, The Register 2005-08-24
Players of one fantasy role-playing game Priston Tale have suffered a nasty attack of reality after virus writers created a worm programmed to steal their usernames, passwords and data.The worm - dubbed PrsKey-A - waits for users to enter either Priston Tale or the Yahoo! email system before capturing keystrokes and sending data back to hackers. It is programmed to spread via network shares but other propagation mechanisms, such as tricking fans into downloading the malware, may also be in play.
PrsKey-A hasn't spread much so far so the attack is noteworthy for what it tells us about the motives of virus writers rather than the threat it poses to the average Windows user, which is a lot less than the recent spate of Plug and Play worms, for example. That said, attacks by hackers against Priston Tale users have caused enough problems for administrators running to game to temporarily suspend trading in user accounts. Antivirus experts reckon that the malware is been used to rake in money rather than rack up high scores.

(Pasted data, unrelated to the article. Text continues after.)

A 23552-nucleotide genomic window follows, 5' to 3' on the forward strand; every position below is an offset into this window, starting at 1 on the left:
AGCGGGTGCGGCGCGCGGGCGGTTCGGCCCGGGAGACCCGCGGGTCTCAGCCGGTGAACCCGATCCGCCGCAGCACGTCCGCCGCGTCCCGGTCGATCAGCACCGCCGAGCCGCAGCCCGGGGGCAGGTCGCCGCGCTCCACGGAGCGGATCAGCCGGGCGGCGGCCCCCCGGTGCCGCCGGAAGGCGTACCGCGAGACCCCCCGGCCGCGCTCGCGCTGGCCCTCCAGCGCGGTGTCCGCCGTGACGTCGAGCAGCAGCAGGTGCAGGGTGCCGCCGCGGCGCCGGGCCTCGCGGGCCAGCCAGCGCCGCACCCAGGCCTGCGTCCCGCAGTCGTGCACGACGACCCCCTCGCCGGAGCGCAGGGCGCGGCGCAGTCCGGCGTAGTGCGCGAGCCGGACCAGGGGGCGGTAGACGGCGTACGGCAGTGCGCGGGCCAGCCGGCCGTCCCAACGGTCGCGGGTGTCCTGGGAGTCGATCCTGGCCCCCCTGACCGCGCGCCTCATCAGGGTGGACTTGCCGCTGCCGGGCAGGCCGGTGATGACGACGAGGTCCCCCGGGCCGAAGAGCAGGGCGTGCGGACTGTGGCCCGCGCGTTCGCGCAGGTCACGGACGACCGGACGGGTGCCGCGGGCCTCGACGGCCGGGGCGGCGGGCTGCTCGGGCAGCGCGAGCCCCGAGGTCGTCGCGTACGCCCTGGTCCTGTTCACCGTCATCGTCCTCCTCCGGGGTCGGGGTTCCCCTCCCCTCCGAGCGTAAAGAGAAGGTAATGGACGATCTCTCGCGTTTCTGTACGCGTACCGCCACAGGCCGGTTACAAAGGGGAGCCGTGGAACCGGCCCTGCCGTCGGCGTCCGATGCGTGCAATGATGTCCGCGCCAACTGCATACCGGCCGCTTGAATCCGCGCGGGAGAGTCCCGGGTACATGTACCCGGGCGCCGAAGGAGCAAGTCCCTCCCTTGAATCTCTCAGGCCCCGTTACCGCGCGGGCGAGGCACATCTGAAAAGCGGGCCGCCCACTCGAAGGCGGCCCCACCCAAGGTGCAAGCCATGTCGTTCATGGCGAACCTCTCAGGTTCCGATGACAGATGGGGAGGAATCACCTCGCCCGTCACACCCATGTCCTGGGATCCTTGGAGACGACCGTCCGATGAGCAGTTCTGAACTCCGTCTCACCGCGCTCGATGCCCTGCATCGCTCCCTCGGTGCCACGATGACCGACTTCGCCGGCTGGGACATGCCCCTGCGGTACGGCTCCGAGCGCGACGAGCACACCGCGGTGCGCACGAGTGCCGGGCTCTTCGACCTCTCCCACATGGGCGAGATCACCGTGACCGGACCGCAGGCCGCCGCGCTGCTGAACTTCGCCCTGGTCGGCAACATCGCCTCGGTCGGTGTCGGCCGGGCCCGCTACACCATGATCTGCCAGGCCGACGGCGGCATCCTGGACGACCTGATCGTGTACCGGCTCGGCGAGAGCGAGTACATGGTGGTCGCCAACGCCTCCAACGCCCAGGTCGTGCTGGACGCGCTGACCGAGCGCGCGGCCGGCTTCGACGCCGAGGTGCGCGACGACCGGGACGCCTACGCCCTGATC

"More malware is being written that not only causes disruption, but also steals registration keys, passwords and data from players of computer games," said Graham Cluley, senior technology consultant for Sophos. "In many cases the virtual weapons, cash and armour needed for such games are then sold in the real world, where there's a growing demand from online gaming fanatics. If gamers buy these virtual goods online they should be careful not to purchase them from internet criminals."
The creation of malware to steal from online games is becoming a growing trend. Other popular multi-player online games whose players have been targeted by viruses and Trojan horses in the past include Lineage, Outwar and Legend of Mir 2. Last month a group of people were arrested in South Korea over allegations that they spread password stealing programs in order to steal the resources of online gamers. Â®